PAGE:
Having spent 17 years teaching at St. Peter's Seminary in London, Ont., and nearly 15 years overseeing seminaries in Edmonton and Toronto, Collins is definite about the value of the spiritual year. "My considered opinion is you need the year."
"The idea is to help people to know Christ, to grow deep," he says. "It's so important. You've got to build deep, deep to the bedrock foundations and then the academics and the rest will follow."
The move from Edmonton to Toronto five years ago took him from a far-flung diocese of 350,000 Catholics to one of more than 1.8 million in a much smaller geographic area. There are four auxiliary bishops and 700 priests. Mass is celebrated in 37 languages.
The Toronto Archdiocese is opening a new church every year as well as repairing and renovating aging churches such as St. Michael's Cathedral, which was built in 1848.
"It's a whole other world in scope."
Toronto, he says, "is not a monolithic kind of place I've discovered from living there. It's a federation of small places and many communities as is Edmonton. It's not one big thing as it is sometimes seen from a distance."
Still, his ability to lead with a personal touch is not the same as it was in Edmonton. He still announces his phone number – 934-0606 – at every opportunity to encourage calls from men who might be interested in the priesthood.
However, when he was based in Edmonton, he responded to those expressing an interest with a personal handwritten letter; in Toronto, he signs a form letter.
Still, he does hold pancake breakfasts at a downtown restaurant for potential seminarians and hosts a large breakfast prior to priestly ordinations to which anyone who might have an interest in the priesthood is invited.
Collins says the seminary has "very good numbers," but more priests are always needed.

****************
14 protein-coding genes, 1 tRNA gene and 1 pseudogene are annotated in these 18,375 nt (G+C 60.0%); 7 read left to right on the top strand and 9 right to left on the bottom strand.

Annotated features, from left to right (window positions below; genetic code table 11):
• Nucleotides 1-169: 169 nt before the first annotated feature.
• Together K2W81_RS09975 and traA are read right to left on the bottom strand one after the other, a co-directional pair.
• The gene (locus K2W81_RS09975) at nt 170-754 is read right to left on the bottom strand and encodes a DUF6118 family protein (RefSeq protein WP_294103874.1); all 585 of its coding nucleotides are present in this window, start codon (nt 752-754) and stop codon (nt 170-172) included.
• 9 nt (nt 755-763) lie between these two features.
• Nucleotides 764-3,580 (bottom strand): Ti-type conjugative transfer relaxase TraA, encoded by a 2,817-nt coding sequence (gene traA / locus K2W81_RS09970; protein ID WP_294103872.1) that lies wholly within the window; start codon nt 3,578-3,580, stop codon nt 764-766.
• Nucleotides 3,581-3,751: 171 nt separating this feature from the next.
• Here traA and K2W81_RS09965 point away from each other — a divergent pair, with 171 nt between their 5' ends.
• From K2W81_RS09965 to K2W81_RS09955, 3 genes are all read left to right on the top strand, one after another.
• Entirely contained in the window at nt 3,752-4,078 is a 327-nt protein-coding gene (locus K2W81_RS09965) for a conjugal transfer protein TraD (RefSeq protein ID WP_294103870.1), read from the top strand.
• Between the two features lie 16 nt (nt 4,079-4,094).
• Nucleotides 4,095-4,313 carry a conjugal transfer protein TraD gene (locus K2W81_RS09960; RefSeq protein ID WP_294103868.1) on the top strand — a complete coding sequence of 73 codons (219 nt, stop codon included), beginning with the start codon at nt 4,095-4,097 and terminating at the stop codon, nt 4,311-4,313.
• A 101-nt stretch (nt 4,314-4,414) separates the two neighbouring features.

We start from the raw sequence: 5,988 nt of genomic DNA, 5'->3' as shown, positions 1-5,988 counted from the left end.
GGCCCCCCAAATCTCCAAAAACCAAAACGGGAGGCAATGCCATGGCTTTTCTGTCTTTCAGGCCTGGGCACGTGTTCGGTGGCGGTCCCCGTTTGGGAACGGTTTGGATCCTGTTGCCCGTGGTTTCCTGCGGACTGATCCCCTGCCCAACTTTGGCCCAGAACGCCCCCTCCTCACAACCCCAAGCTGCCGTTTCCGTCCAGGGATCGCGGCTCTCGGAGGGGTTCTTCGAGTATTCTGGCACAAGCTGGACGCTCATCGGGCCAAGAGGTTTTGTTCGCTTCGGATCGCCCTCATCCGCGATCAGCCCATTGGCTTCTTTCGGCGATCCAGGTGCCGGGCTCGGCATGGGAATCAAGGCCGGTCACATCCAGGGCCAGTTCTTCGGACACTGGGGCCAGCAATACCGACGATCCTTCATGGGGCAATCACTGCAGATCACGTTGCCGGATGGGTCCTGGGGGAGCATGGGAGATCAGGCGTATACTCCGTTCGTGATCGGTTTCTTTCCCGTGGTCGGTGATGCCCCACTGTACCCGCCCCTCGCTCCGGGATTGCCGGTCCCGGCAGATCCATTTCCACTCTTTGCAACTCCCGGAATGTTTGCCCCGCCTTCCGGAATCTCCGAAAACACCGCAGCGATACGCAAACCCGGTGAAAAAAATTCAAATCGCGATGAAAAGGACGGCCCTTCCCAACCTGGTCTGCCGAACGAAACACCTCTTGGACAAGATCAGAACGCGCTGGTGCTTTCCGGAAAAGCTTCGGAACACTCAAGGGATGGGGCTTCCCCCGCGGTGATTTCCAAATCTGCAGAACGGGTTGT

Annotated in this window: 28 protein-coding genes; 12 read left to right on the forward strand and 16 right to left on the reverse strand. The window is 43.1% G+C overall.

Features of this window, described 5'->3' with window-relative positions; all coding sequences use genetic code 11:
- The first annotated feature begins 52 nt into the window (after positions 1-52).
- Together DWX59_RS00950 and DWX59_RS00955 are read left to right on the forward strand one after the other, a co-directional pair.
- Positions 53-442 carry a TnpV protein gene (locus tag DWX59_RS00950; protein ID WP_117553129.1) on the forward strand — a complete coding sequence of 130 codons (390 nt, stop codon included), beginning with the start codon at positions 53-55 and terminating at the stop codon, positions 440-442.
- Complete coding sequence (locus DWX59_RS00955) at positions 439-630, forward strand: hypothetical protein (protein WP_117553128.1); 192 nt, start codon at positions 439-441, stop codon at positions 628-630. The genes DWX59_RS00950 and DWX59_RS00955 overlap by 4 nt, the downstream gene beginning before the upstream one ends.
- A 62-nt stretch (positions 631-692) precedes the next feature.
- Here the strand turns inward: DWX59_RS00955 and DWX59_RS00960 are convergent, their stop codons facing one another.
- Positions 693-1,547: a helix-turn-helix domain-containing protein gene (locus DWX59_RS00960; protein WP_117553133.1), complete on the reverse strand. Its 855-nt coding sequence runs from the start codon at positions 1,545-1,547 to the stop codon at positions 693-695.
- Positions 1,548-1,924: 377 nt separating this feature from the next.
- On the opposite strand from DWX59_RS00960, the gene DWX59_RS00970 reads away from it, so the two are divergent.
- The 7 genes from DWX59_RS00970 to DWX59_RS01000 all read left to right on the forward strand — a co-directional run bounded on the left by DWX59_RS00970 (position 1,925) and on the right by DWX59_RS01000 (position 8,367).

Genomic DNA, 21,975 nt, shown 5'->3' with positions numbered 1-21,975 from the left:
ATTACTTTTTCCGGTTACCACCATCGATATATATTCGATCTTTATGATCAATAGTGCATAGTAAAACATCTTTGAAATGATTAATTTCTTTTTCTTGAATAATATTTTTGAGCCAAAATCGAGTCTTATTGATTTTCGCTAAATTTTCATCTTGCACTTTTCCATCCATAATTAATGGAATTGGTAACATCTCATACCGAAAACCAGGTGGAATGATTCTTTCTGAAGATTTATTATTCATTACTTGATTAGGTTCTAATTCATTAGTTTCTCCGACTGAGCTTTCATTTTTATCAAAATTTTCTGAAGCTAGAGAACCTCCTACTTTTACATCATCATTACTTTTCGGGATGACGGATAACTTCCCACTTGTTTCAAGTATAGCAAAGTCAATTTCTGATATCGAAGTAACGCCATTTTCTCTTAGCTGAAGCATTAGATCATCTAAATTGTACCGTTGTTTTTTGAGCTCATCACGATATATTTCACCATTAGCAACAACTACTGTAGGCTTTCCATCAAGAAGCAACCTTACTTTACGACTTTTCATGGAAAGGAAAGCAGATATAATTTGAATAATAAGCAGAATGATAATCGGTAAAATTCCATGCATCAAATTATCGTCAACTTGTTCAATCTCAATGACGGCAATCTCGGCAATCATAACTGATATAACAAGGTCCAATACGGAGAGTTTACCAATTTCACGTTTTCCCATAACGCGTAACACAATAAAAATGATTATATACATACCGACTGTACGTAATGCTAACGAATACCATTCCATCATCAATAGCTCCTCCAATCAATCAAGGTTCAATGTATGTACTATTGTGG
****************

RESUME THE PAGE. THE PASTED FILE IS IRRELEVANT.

As for the 700 men already ordained, he meets them in groups of 10 to 15 for Mass, a half-hour discussion and lunch. "Feather by feather, the goose is plucked," he says.
WCR PHOTO | CHRIS MILLER
The former Edmonton archbishop brought along his red biretta – symbol of being a cardinal – for local Catholics to see.
As for his new red hat, Collins says, "It's quite an amazing thing being a cardinal. It's awesome to be in this position, to be so closely connected to the ministry of the pope.
"It's part of the universal Church but it's also very homey because I am the cardinal-priest for the Church of St. Patrick" in Rome.
He expects to be appointed to be part of one or two Vatican congregations, but that hasn't happened yet. He's already a member of the Holy See's Congregation for Social Communications. There will be more meetings in Rome, but his main focus will still be on Toronto.
Although he's now an actor in the global Church, Collins remains unaffected.
In St. Paul, he lived across the street from a car dealership. In Toronto, he's on the top floor of the cathedral rectory on the flight path of helicopters headed for the nearby St. Michael's Hospital. "I say a little prayer for who's ever coming over my bedroom."